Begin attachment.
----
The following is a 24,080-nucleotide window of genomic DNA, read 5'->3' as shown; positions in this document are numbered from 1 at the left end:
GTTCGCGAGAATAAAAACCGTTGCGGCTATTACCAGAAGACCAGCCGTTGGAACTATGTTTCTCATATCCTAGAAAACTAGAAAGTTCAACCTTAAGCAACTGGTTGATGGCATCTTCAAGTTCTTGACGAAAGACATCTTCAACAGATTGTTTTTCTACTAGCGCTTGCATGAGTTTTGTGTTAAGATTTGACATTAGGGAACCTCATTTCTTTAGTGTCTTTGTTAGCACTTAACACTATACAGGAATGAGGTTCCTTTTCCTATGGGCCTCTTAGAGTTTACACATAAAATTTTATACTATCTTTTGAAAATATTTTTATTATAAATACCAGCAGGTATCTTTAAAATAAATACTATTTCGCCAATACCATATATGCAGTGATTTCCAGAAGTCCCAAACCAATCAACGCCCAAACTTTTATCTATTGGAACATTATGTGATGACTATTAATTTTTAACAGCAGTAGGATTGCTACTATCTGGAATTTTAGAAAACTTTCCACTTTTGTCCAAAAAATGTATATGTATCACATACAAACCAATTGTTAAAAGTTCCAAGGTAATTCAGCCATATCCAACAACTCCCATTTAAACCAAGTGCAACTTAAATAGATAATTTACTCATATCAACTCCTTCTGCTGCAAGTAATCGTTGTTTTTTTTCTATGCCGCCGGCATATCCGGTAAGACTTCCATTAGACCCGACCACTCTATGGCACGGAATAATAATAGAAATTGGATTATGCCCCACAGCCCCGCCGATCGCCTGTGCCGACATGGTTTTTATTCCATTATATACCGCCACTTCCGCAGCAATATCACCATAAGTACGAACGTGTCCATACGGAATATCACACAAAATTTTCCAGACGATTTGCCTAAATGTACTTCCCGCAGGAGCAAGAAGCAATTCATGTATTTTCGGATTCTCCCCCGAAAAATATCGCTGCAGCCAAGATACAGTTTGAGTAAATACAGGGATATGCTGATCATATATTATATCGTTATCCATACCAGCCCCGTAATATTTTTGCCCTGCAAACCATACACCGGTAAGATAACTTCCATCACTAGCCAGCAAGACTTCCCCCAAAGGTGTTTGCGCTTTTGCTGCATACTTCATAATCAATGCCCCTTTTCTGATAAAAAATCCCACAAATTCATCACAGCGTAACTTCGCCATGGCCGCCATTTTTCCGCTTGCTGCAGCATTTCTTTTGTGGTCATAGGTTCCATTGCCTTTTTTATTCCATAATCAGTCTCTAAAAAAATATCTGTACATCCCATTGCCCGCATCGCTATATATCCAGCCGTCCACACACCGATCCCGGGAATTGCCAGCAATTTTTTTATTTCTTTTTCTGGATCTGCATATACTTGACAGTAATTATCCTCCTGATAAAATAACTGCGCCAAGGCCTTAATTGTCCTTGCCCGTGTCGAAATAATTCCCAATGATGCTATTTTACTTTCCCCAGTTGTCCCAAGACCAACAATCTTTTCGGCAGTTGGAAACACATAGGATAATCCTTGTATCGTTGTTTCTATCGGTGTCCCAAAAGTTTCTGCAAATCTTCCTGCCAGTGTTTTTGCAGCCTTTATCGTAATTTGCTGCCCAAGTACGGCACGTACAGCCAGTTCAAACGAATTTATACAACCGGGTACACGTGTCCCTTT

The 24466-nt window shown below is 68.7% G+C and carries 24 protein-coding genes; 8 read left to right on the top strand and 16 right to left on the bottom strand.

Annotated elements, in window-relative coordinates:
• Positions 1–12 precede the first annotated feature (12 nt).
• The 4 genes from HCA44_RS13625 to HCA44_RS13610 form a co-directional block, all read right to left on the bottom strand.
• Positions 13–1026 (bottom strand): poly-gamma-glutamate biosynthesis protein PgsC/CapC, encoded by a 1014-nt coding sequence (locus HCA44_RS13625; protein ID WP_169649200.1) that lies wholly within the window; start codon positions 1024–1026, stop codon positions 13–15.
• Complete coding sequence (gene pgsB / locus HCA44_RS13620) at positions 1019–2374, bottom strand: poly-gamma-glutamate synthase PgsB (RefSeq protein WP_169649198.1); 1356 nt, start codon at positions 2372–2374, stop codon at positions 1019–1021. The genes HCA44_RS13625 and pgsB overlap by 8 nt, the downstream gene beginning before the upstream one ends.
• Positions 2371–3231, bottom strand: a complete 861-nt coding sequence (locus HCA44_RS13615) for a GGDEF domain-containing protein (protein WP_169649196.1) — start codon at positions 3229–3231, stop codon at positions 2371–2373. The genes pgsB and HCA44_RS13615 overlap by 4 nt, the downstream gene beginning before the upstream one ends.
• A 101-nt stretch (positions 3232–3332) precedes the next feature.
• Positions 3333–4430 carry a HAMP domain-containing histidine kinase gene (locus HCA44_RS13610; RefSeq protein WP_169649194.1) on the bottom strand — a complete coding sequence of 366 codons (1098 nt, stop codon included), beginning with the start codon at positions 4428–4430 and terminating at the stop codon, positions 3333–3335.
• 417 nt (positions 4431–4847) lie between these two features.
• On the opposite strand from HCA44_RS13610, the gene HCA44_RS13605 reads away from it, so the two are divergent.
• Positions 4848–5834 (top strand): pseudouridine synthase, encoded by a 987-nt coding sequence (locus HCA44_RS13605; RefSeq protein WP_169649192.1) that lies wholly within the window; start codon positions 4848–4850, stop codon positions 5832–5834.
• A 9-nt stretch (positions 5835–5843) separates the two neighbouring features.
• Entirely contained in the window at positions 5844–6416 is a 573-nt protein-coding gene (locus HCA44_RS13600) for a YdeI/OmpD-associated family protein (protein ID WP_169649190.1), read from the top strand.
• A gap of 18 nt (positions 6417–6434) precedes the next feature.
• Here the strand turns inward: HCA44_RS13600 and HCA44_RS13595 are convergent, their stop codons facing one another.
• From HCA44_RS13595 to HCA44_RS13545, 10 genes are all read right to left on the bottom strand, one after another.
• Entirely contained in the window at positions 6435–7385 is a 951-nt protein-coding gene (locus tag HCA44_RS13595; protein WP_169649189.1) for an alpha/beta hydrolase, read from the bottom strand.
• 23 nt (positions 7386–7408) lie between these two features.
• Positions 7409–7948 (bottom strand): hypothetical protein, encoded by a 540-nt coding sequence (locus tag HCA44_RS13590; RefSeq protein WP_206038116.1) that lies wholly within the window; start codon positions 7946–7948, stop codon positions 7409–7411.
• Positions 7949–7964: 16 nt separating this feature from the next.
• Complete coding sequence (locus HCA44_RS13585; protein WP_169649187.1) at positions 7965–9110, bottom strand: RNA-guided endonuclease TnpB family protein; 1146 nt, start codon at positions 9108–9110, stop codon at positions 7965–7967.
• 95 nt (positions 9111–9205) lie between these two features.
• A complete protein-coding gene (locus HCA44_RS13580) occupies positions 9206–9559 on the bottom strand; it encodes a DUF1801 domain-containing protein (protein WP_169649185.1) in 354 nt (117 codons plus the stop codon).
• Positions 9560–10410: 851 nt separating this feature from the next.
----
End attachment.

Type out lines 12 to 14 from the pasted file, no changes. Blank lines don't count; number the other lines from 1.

• 417 nt (positions 4431–4847) lie between these two features.
• On the opposite strand from HCA44_RS13610, the gene HCA44_RS13605 reads away from it, so the two are divergent.
• Positions 4848–5834 (top strand): pseudouridine synthase, encoded by a 987-nt coding sequence (locus HCA44_RS13605; RefSeq protein WP_169649192.1) that lies wholly within the window; start codon positions 4848–4850, stop codon positions 5832–5834.